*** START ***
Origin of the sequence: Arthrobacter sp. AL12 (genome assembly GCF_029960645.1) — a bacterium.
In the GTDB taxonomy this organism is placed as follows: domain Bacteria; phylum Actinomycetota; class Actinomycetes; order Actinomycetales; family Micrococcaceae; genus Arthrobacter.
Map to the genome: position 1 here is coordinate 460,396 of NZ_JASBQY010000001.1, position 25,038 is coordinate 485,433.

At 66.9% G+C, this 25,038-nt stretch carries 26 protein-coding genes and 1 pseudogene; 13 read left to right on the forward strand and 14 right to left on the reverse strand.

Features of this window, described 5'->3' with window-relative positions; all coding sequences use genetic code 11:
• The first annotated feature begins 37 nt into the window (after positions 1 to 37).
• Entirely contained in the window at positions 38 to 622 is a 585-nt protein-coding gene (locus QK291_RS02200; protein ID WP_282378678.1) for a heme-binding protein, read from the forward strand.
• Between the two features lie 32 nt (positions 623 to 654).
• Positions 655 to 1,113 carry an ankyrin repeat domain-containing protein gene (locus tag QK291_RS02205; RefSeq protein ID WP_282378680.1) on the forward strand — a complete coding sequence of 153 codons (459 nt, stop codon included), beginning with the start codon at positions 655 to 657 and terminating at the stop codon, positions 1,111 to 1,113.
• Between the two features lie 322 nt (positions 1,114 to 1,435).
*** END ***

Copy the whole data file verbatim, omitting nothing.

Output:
Origin of the sequence: Arthrobacter sp. AL12 (genome assembly GCF_029960645.1) — a bacterium.
In the GTDB taxonomy this organism is placed as follows: domain Bacteria; phylum Actinomycetota; class Actinomycetes; order Actinomycetales; family Micrococcaceae; genus Arthrobacter.
Map to the genome: position 1 here is coordinate 460,396 of NZ_JASBQY010000001.1, position 25,038 is coordinate 485,433.

At 66.9% G+C, this 25,038-nt stretch carries 26 protein-coding genes and 1 pseudogene; 13 read left to right on the forward strand and 14 right to left on the reverse strand.

Features of this window, described 5'->3' with window-relative positions; all coding sequences use genetic code 11:
• The first annotated feature begins 37 nt into the window (after positions 1 to 37).
• Entirely contained in the window at positions 38 to 622 is a 585-nt protein-coding gene (locus QK291_RS02200; protein ID WP_282378678.1) for a heme-binding protein, read from the forward strand.
• Between the two features lie 32 nt (positions 623 to 654).
• Positions 655 to 1,113 carry an ankyrin repeat domain-containing protein gene (locus tag QK291_RS02205; RefSeq protein ID WP_282378680.1) on the forward strand — a complete coding sequence of 153 codons (459 nt, stop codon included), beginning with the start codon at positions 655 to 657 and terminating at the stop codon, positions 1,111 to 1,113.
• Between the two features lie 322 nt (positions 1,114 to 1,435).